I have spoken so much of Louis‘ great strength that now I must tell you of his great weakness – eating. His excuse for eating so much was that his great expenditure of strength required it. That was just his joke, though, for he was a slave to the table all his life.
He could eat more than four ordinary men at one sitting, and took a keen delight watching the amazement creep over the waiter’s face when he turned in his order at the hotel. Six pounds of meat at one meal was nothing for him. He could devour that for breakfast.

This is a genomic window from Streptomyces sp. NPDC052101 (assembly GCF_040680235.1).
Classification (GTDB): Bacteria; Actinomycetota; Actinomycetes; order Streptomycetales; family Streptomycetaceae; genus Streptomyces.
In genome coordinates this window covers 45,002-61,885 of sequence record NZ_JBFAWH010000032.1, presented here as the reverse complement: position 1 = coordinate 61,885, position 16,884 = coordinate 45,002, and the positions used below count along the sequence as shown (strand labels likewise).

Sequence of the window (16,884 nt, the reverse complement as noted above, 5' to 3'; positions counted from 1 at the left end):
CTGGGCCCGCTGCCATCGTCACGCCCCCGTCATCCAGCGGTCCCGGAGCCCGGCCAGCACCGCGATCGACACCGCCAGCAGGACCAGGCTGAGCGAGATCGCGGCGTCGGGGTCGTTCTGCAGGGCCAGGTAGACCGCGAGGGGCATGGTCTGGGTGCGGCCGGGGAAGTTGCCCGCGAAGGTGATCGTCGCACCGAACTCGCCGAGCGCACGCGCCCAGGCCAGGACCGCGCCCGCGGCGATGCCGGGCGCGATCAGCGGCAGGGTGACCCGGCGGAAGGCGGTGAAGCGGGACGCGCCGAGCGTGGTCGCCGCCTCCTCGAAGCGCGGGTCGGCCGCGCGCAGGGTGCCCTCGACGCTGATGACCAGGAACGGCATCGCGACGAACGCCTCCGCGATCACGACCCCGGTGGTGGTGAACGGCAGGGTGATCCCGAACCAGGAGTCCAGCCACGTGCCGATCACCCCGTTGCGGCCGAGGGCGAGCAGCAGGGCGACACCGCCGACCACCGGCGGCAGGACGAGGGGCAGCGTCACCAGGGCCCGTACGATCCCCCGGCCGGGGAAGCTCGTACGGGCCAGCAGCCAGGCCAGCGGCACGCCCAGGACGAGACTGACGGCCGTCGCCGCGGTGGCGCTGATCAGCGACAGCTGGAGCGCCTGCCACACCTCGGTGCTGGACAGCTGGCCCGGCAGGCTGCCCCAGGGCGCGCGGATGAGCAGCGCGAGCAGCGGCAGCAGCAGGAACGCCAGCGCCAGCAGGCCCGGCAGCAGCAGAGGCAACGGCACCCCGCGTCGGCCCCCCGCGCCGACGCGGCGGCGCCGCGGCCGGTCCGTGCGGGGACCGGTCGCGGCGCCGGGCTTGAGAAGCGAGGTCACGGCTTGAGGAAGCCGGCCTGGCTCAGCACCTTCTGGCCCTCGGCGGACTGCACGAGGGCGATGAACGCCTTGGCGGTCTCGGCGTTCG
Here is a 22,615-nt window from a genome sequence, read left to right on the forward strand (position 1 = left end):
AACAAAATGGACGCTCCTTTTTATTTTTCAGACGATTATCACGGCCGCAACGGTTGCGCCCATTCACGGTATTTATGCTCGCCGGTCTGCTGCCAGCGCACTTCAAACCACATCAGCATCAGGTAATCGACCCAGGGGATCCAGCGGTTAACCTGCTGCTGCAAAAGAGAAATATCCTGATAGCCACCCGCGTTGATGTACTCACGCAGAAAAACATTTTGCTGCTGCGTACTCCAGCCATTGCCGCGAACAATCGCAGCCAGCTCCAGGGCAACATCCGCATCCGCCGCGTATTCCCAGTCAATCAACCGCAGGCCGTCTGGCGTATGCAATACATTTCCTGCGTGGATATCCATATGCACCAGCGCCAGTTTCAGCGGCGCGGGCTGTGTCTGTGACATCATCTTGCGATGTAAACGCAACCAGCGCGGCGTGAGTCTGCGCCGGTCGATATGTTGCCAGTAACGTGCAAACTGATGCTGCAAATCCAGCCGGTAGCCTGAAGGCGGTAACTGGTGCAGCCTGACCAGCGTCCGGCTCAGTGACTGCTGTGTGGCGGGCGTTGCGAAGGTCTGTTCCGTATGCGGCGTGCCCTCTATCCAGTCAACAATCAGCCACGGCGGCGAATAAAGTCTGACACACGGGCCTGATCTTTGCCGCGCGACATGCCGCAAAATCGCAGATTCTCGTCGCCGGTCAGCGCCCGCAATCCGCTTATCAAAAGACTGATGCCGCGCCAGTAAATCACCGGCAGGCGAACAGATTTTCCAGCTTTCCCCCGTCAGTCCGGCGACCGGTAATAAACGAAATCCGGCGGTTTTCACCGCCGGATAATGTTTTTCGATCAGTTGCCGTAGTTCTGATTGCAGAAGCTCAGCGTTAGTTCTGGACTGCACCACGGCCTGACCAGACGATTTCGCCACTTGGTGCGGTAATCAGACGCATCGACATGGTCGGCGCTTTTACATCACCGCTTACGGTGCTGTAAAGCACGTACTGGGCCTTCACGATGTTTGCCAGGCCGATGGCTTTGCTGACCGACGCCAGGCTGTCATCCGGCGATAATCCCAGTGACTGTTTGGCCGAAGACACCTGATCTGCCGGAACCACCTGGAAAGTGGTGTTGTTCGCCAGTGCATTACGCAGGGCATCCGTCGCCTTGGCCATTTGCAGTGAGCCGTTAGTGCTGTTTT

Next to a lifting contest, he loved an eating contest best, and any man who thought he could tuck more food under his belt than Louis was an agreeable friend with an agreeable pastime, and the question must be settled by a bet and a trial.
Many a gourmand has gone away wiser in head and lighter in pocket after a meat-and-potato contest with the giant Louis. His homecomings were always a feast, with everything done up royally on the table…..
In eating, as in lifting Barre (WHO?) was a close second to Louis. I heard that one time they had an eating match to be decided by which could devour a twenty-two pound suckling pig the quickest, and they say that Louis was done when Horace was little more than half way through.
Source: George F. Jowett, The Strongest Man That Ever Lived (Milo, 1927)